I was going to use this week to talk about romance in wrestling and how almost no star afflicted by it can survive its corrosive touch. But I couldn’t let this go unremarked upon.
The Beast In The East was announced in May but nobody really knew what to expect from this network event on a foreign soil. Its kind hasn’t been tried in years outside of North America.
Once upon a time, before we had Raw and Smackdown in the UK, the then WWF hosted a series of PPV’s called Rebellion and Insurrextion that were UK exclusive. Americans could only get these on imported DVDs.
Since then though, there have been no PPV’s outside of the U.S., its Commonwealths or Canada. There have been two major reasons for this. The time difference would alienate the American audience, and the IWC would broadcast the results to them before a more palatable broadcast time.
In 1992 WWF got their second biggest attendance ever with that year’s SummerSlam in Wembley Stadium. But it was taped the previous day. That just isn’t viable in a world of news alerts and Twitter updates.
No way would you be able to find out that Davey Boy Smith beat Bret Hart in a massive hometown (well home country) upset, simply by watching the event all the way to the end. Believe me, as an English wrestling fan, keeping away from the results of WrestleMania until after work the next day was a task too Herculean to complete. The results were pasted all over the WWE website, which houses the WWE Network, and my only way of watching the event.
But now with this PPV, WWE have shown they are again open to this kind of major non-American event. Look at the line up of Beast In The East. Both Brock Lesnar and Chris Jericho are making appearances. For Brock this will be his first match since WrestleMania, and Jericho’s since last year.
The weird thing is that these appearances, as major as they may seem, are non-cannon to the rest of the WWE product. There has been no mention in any of the broadcasts I’ve seen of Jericho returning or Lesnar facing Kofi Kingston. This is a massive change in how WWE have been operating recently and it could continue into the future.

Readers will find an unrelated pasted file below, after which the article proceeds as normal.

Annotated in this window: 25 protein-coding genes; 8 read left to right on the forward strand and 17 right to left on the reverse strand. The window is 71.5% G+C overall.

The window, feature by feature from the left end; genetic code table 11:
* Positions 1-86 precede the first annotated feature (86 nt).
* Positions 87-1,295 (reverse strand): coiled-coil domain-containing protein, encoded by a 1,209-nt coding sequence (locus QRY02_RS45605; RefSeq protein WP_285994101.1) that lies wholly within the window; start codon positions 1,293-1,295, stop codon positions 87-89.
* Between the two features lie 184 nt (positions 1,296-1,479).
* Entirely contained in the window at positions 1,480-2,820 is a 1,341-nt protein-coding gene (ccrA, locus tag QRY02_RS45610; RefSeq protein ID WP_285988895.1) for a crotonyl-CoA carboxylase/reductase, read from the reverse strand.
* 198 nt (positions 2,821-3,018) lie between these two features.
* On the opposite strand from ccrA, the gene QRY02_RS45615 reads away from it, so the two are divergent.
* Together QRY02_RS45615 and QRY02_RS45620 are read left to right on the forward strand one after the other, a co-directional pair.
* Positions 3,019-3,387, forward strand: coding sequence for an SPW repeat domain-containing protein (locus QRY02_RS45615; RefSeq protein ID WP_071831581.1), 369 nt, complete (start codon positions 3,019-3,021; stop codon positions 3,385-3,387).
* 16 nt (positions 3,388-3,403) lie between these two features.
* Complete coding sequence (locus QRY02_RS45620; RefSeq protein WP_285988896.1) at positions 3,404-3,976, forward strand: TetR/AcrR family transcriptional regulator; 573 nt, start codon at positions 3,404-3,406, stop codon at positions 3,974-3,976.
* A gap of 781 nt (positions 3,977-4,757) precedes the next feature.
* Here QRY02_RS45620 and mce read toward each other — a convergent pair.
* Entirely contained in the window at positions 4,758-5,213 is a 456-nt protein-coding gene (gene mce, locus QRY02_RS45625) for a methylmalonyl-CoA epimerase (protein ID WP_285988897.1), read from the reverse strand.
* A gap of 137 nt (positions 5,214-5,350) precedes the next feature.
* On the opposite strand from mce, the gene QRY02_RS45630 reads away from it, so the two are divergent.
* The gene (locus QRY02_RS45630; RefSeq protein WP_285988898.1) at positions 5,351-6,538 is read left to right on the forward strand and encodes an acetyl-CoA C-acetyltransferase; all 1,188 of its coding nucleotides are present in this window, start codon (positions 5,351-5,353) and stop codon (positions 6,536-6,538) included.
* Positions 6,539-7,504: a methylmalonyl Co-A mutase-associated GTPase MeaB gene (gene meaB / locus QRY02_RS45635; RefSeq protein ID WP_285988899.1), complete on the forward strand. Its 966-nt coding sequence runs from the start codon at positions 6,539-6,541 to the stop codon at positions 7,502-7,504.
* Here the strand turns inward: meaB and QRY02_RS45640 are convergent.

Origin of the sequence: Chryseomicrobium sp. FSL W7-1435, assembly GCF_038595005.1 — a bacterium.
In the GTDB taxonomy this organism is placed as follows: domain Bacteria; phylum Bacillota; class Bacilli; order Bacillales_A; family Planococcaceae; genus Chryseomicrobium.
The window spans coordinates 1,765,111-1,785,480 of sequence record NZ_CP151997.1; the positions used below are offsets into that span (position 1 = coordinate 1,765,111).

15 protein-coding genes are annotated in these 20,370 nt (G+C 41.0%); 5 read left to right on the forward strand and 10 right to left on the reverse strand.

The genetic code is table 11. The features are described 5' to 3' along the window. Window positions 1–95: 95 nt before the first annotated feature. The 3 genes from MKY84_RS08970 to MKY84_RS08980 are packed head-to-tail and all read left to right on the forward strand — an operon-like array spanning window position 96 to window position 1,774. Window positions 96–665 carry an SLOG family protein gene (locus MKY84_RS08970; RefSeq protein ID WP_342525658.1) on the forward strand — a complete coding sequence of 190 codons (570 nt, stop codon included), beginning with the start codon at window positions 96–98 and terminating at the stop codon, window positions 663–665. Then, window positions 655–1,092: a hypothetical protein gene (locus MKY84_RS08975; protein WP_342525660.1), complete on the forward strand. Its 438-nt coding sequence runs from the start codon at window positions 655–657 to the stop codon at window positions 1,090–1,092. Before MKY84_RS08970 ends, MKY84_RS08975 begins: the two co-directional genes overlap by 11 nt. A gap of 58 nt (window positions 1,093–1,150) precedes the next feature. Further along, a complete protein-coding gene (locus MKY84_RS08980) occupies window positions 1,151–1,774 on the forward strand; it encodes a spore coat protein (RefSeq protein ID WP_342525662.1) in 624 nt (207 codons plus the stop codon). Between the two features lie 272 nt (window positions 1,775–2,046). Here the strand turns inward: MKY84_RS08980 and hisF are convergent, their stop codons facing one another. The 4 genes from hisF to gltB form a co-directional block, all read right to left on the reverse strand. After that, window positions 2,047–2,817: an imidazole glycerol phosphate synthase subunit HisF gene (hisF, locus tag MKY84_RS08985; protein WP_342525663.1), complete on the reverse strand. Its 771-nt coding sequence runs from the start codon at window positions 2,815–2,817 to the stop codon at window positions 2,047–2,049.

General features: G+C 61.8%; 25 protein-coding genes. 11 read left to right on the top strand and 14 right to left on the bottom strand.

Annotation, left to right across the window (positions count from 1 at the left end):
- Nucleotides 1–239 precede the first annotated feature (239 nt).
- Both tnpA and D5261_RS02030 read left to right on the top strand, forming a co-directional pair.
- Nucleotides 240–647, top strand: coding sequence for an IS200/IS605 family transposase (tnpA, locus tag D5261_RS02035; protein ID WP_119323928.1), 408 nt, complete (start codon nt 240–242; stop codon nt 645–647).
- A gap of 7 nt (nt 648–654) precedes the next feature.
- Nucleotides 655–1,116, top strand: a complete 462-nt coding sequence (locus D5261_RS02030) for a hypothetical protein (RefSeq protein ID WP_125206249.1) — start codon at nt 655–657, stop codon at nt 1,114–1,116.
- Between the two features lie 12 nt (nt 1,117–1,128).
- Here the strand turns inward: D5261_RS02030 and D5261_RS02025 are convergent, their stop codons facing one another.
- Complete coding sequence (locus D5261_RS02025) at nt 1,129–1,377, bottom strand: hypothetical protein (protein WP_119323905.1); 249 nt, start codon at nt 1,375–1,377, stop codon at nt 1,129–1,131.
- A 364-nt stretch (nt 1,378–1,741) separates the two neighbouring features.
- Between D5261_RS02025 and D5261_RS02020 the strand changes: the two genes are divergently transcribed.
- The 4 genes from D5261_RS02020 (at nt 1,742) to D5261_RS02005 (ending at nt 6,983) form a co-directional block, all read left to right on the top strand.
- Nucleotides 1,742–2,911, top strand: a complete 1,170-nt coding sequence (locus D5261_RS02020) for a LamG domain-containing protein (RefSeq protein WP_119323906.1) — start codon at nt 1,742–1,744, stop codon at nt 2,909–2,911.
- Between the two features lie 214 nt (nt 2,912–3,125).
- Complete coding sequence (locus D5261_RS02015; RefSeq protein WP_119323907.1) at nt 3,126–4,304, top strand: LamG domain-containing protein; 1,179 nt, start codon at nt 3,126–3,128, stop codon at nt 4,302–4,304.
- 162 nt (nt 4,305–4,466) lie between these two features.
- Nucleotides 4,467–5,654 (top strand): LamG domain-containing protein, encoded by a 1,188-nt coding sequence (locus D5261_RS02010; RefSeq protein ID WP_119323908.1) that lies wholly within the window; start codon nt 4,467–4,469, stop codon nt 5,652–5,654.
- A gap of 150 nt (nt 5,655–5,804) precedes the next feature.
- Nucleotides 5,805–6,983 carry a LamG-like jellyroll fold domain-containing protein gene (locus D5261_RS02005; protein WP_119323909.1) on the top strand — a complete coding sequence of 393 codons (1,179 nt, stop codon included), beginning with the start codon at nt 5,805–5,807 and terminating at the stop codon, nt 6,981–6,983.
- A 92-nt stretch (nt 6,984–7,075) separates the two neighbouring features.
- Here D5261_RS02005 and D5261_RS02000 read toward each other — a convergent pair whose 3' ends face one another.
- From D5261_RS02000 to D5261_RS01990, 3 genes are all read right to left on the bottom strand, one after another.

This deal they have with Japan’s J Sports to broadcast the event live must surely have been the catalyst for these Megastars returning. Imagine what could happen if they did the same for Sky Sports to have an exclusive PPV that is aired on a prime time slot in the UK? With their clout they might get The Rock or maybe even Sting back.
Even bigger news is that neither Brock’s first match in months or Jericho’s all year is the main event. The main event is Finn Balor vs. Kevin Owens for the NXT championship. Lesnar’s name might be on the Marquee, but NXT has trumped him, Jericho, and John Cena to be the focus of the main event.
This is huge news for Finn Balor, who, while being one of NJPW’s hottest stars, is still an rookie in the minds WWE’s creatives. This is WWE showing some surprising humility by really tailoring their event to the live audience.
Instead of trying to shove their vision down the throats of an audience that have massive cultural differences, WWE are embracing the needs of the fans in Japan. If only they would provide the western hardcore market the same service.
The quality of the wrestling should be better as well because the expectation is that as the Japanese audience doesn’t speak English, then it is the in ring action that will have to make up for the lack of story. This means it could be WWE’s first real attempt at an indie like show where the wrestling is the only marketable asset.
If this show is a success, who knows what doors it might open or what ways of thinking it might encourage? Personally, as this is the first WWE event I’ve been able to watch live without fear of falling asleep at work the next day, I’ll be tuning it to see how right my predictions are. And if I am right I encourage all you lot to watch too.